: A few weeks ago, I slapped down a journalism student who tried to sting Gawker with a false report. I said this violated the prime directive of journalism: Tell the truth. Don’t lie.
Now that the Spokane Spokesman-Review has stung the town’s mayor with someone acting like a studlette online to entrap the politiican. And Editor & Publisher asked a lot of newspapaper editors whether they approve of such deception. They don’t.
In this age of transparency, acting like someone you’re not and lying is not the way to get the news.
Imagine if every blogger out there tried to run a sting operation on anyone else and published it on the internet. It’s wrong and it’s dangerous.
Is it ever OK to be less than transparent at every stage? Sure. A restaurant critic doesn’t reveal her identity when making a reservation. A consumer reporter can report an experience as a consumer without wearing a press badge. I don’t tell everyone that I’m going to blog what I blog.
In a legendary investigation by the Sun-Times in Chicago, reporters opened a bar called the Mirage and waited for city officials to demand bribes, which they did, of course. What’s the difference between that and what the Spokane sting? Well, the Mirage really was a bar, with real booze and real drunks. Is it different from what Spokane did? I’m still not sure. If they’d merely recorded everything that happened at someone else’s bar, would that have been different?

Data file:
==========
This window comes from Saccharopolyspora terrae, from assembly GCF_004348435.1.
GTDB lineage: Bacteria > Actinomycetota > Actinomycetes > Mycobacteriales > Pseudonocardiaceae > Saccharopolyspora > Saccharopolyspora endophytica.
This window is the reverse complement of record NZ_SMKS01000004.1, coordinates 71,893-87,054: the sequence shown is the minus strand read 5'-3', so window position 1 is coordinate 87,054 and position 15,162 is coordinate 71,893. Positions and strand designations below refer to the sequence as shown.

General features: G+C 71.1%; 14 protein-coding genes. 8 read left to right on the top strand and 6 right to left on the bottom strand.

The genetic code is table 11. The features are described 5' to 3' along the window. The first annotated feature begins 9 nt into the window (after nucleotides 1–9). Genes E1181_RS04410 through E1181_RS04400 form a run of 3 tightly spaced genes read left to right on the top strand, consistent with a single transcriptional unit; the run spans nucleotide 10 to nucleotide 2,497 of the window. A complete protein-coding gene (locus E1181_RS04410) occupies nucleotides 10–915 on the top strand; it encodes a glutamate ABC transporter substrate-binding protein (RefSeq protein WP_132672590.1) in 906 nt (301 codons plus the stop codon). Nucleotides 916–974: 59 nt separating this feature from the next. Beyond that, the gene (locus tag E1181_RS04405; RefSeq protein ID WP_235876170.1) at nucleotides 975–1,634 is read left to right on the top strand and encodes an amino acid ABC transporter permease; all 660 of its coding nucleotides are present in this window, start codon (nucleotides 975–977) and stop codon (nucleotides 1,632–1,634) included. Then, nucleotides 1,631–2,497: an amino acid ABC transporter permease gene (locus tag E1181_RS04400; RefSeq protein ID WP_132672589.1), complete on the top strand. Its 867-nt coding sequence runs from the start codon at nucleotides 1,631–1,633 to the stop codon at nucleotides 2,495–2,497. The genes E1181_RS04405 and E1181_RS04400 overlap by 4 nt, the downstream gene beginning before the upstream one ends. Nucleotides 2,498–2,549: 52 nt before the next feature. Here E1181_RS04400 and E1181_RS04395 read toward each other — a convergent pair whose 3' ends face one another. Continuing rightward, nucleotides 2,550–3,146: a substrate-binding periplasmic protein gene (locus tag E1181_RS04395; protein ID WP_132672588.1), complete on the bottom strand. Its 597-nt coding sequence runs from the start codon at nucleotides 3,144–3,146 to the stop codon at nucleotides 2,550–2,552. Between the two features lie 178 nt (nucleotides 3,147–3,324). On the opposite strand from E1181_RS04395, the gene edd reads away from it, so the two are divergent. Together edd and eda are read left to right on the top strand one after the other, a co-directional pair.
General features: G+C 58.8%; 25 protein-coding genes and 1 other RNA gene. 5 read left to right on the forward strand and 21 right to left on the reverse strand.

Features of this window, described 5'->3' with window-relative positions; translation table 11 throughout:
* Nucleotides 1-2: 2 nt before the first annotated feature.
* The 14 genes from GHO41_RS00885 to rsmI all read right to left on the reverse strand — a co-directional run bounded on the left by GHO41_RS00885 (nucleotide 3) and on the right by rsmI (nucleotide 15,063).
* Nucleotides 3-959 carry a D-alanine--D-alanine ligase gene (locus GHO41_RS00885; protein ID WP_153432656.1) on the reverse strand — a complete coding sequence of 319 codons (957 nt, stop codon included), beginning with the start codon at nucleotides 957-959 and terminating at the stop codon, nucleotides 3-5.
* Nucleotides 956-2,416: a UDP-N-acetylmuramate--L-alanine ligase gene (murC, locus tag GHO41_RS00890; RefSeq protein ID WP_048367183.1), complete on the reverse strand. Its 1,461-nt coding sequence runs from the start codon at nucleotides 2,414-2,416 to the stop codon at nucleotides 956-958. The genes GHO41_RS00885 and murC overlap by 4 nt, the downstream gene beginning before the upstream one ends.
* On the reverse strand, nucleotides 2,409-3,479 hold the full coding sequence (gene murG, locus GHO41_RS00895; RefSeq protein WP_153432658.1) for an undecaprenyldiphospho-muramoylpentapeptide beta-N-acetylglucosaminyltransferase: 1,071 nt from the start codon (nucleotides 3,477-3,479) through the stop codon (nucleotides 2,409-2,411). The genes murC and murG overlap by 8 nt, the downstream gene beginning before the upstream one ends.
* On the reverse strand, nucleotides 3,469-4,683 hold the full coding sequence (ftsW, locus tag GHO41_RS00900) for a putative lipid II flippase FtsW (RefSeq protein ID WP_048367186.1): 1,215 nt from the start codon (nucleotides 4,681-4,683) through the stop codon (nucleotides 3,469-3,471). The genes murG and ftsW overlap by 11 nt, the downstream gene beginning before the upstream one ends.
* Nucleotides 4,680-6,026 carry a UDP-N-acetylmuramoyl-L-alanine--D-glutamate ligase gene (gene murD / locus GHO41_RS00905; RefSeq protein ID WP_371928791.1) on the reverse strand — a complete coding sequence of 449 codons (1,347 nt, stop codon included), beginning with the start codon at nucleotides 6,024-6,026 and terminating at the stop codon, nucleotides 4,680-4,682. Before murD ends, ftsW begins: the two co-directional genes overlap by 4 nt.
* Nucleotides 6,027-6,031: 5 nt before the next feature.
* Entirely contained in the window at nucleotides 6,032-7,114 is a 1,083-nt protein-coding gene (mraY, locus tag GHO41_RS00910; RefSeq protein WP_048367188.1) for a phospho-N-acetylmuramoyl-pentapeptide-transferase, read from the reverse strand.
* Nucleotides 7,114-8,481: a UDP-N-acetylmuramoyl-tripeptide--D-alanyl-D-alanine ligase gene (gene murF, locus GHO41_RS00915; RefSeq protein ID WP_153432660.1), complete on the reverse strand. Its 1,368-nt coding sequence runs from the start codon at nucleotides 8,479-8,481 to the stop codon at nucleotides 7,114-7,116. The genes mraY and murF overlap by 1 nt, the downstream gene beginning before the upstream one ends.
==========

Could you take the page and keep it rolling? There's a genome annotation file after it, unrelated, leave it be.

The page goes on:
The lines get a bit fuzzy. But I do believe that entrapment, deception, and lying are not the best ways to get the news.
: UPDATE: Len Witt, subbing on PressThink, has an IM interview with Spokesman-Review Editor Steve Smith:
Witt: Okay. So letís put the journalists and ethicists aside for a moment. Do you think a story like this, and the way you did it, builds or hurts the publicís trust in the media?
Smith: Based on what we’re hearing from readers, it has built trust in our readers and Spokane citizens. They know what we wrote is true. Feedback is running 10- maybe 15-1 in our favor and those who don’t like what we did rarely reference the computer expert.
I think our credibility with journalists is hurt. But I think this may be a sign of how disconnected some editors are from the sensibilities of citizens who want their newspapers to watchdog government and do it aggressively.
Let me add quickly. I think the knee jerk reaction of journalists is “we don’t lie.” I agree. But all of our ethics codes, SPJ for example, and even the Poynter’s ethics specialists, allow for exceptions when there is no other way to get the info and the story is important enough. The feds are going after our mayor on official corruption charges as a result of our work.